To turn on Location Services, go to Settings > Privacy > Location Services. Toggle on, then scroll until you see Find iPhone. Make sure that Location Access is allowed “While Using the App.”
Turn on Two-Factor Authentication
Your Apple ID gives you access to many vital services both on your phone and online. Some of these services include: iTunes, App Store, iCloud (all your photos, notes, and information), and Find My Phone. This makes keeping your Apple ID secure crucial. To help ensure that you and you alone have access to your Apple ID and all the services that come along with it, turn on Two-Factor Authentication. This will send a verification code to your phone every time you – or someone else – attempts to log on to your Apple account from a new device. That way, if a cybercriminal steals your credentials and attempts to log on to your account, they will not be able to access your information without first acquiring the verification code sent only to your personal phone.
To enable Two-Factor Authentication on your iPhone, go to Settings > [your name] > Password & Security.
Enter your password, then tap Turn On Two-Factor Authentication.
These four simple methods set you on the path to better protect your iPhone and personal data from possible cybercriminals and thieves. There are many additional steps you can take to better protect your devices as well. Future steps you may consider taking to protect your information include setting up a Virtual Private Network (VPN), installing a mobile security app, or using a password vault. To learn more, visit the Mobile Device section of the RIT Information Security website.
After much planning, purging, and packing, IACA successfully moved our offices in August 2019, from Orange Hall to Eastman Hall. Our new office is located on the first floor of Eastman in Suite 1160 – right between the Office of the Registrar and the Office of Talent Acquisition. Although we enjoyed our previous location in Orange Hall, we love our new space and are happy to to have our team reside within one common suite! Please feel free to come visit us and check out our new offices. The front entrance to the suite is secured via Lenel access, so please knock or ring the bell for admittance.
Just as an FYI - Our new space was previously occupied by the Accounts Payable and Payroll Offices. As of May 2019, the Accounts Payable and Payroll Offices have moved to the 2nd floor of Barnes and Noble (B&N) at 100 Park Point Drive. There is a secure, locked outgoing mail receptacle located in the 1st floor vestibule on the south side of Eastman Hall next to the ATM, where interoffice mail can be dropped off for delivery to the Controller’s Office in B&N. The Hub picks up mail from this location Monday through Friday at 10:30 a.m. and 1:30 p.m. for same day delivery to the Controller’s Office at B&N.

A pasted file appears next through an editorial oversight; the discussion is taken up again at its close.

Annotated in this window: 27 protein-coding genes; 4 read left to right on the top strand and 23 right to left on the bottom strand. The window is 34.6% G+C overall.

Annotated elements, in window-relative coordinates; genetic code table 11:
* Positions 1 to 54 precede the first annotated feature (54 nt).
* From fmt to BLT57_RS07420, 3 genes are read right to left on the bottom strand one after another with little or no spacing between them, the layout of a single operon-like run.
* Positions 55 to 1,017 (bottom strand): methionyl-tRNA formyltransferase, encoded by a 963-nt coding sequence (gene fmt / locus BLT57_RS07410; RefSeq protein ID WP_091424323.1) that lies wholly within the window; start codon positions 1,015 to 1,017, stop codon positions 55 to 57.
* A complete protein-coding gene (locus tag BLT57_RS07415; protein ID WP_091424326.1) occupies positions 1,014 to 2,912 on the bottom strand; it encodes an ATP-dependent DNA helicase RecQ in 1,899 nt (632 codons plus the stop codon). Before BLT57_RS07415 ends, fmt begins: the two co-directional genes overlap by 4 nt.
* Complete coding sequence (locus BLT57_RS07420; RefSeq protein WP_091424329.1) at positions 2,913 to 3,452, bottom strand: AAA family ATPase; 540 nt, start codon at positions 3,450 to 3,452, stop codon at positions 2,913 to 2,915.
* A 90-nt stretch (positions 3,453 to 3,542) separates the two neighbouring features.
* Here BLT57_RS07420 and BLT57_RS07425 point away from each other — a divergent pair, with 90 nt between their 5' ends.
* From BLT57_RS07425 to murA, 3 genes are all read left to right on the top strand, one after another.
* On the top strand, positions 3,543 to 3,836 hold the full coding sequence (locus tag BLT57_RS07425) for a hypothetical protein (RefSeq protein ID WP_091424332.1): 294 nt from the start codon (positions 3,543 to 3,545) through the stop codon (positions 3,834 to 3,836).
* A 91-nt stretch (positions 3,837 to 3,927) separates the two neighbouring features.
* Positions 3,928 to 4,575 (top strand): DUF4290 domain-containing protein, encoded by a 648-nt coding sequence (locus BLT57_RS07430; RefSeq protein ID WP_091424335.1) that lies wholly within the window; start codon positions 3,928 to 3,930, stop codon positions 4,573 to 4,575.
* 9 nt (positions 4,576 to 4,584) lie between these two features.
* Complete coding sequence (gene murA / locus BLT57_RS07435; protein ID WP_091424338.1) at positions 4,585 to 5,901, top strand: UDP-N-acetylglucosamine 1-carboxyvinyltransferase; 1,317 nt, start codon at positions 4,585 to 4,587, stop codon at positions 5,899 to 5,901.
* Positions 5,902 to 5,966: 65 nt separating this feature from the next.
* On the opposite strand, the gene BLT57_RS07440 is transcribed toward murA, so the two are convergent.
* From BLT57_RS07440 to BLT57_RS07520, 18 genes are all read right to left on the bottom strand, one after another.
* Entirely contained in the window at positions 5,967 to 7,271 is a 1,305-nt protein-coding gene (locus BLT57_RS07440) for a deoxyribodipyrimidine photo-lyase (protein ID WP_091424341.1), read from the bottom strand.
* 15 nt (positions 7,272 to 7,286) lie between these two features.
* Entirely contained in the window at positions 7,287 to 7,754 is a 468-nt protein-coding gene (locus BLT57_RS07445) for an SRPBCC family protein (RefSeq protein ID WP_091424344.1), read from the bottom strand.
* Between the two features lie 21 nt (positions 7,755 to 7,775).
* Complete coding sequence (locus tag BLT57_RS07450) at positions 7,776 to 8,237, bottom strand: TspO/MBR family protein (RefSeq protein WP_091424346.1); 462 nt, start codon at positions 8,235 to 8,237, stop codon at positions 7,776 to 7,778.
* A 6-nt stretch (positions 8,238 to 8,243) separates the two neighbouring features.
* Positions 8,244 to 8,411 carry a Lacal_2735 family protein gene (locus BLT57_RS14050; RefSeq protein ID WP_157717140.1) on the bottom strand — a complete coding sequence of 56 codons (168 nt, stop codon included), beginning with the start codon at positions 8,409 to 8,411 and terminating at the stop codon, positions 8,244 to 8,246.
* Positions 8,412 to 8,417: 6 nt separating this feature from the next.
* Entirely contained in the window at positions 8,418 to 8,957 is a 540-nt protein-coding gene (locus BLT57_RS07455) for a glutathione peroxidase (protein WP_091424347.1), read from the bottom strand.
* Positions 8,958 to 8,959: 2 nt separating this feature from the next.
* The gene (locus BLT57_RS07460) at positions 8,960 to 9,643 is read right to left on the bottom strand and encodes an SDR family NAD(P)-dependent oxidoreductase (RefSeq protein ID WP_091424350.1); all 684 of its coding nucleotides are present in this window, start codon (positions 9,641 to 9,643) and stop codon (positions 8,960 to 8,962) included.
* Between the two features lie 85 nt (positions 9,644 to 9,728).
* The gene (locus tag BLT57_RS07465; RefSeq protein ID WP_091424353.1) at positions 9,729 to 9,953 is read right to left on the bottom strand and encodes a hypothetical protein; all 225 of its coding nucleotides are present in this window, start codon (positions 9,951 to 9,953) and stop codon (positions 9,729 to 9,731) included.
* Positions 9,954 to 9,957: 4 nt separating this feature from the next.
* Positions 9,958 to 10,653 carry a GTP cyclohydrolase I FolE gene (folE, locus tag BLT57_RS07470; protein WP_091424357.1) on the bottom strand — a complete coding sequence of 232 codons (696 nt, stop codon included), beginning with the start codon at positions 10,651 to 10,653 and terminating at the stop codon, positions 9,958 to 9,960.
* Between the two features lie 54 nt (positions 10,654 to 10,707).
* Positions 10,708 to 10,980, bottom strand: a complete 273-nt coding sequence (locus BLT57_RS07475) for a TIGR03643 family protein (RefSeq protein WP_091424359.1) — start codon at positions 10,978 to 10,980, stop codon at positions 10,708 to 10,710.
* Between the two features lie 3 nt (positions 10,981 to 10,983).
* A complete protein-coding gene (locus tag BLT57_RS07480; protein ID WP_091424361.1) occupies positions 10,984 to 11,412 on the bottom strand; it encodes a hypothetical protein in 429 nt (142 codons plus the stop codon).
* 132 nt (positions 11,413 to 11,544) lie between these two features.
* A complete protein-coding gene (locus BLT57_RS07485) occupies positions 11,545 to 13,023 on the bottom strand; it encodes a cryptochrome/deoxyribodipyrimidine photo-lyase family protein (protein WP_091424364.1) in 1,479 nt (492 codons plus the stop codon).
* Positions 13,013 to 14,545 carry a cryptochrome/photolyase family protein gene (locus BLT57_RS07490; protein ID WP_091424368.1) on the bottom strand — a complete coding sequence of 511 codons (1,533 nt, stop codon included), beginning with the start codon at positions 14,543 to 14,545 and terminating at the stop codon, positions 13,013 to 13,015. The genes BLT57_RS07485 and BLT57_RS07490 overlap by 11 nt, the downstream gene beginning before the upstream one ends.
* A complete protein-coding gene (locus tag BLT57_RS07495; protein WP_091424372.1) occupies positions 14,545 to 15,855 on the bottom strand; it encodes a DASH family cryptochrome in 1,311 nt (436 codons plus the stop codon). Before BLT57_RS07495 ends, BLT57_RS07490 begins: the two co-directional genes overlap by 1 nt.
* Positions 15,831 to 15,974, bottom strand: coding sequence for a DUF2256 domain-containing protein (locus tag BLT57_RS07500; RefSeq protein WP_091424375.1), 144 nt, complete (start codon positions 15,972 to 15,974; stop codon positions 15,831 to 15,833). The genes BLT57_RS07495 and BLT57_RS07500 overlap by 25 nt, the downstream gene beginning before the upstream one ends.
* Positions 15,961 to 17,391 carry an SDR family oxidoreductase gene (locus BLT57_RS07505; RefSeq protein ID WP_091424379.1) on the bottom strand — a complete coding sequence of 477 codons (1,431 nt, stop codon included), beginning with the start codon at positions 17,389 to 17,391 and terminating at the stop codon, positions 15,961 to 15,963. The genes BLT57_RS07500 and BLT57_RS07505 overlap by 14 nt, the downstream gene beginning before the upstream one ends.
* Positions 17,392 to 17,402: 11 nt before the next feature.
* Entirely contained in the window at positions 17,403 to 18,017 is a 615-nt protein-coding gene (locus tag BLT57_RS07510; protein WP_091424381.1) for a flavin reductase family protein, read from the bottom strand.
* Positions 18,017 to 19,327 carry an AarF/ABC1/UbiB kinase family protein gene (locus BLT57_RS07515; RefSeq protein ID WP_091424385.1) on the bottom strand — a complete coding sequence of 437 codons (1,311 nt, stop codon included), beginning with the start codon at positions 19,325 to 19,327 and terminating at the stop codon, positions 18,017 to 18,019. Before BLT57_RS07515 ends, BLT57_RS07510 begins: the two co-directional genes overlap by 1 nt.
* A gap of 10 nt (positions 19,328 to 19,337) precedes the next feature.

Training Opportunities Provided by IACA
Internal Controls and Fraud in the Workplace
During the 2.5 hour Internal Controls and Fraud in the Workplace class, the importance of, components of, and the responsibility for establishing and maintaining effective internal controls are discussed. Various examples of what can happen when controls are non-existent or break down (i.e., fraud) are shared throughout the class. The session is required in order to receive the RIT Accounting Practices, Procedures and Protocol Certificate of Completion. However, anyone interested in learning about internal controls and fraud prevention is welcome to attend.
To learn more about these important topics, sign up for a session at the CPD website.
The next upcoming training session of Internal Controls & Fraud in the Workplace is: Wednesday, January 15, 2020, 1:30-4:00 p.m., Louise Slaughter Hall, Rm 2140
Unit-Level Risk Assessment: How to Advance Your Organization’s Agility
The first step towards successfully managing risk is to implement an effective risk assessment methodology. Risk assessment is a systematic process for identifying and evaluating both external and internal events (risks) that could affect the achievement of objectives, positively or negatively. During this 2.5 hour class, we will discuss the key components of an effective risk assessment process and how to integrate it into the business process to provide timely and relevant risk information to management. To learn more about this offering, see the corresponding CPD website.
The next upcoming training session of Unit-Level Risk Assessment is: Wednesday, April 22, 2020, 1:30-4:00 p.m., Louise Slaughter Hall, Rm 2140
Congrats to Lisa Hann, the winner from our last issue!
How can departments best ensure a positive audit outcome and strengthen their control environment?
Establish, implement, and follow sound policies, procedures, & practices.
Use good judgment in areas that might not be covered by policy.
Maintain thorough and detailed documentation to support transactions.
All of the above.
Watch IACA’s Monday Minute video series here!
Our video series focuses on opportunities for improving internal controls and increasing awareness of various university processes, policies, and protocols. If you have questions, feel free to contact anyone in the IACA office using information on our web-page.
Just to name a few, past topics include: Travel Policy changes, FERPA Regulations, RIT’s Ethics & Compliance Hotline, Records Management Policy, Risk Assessment, and many others.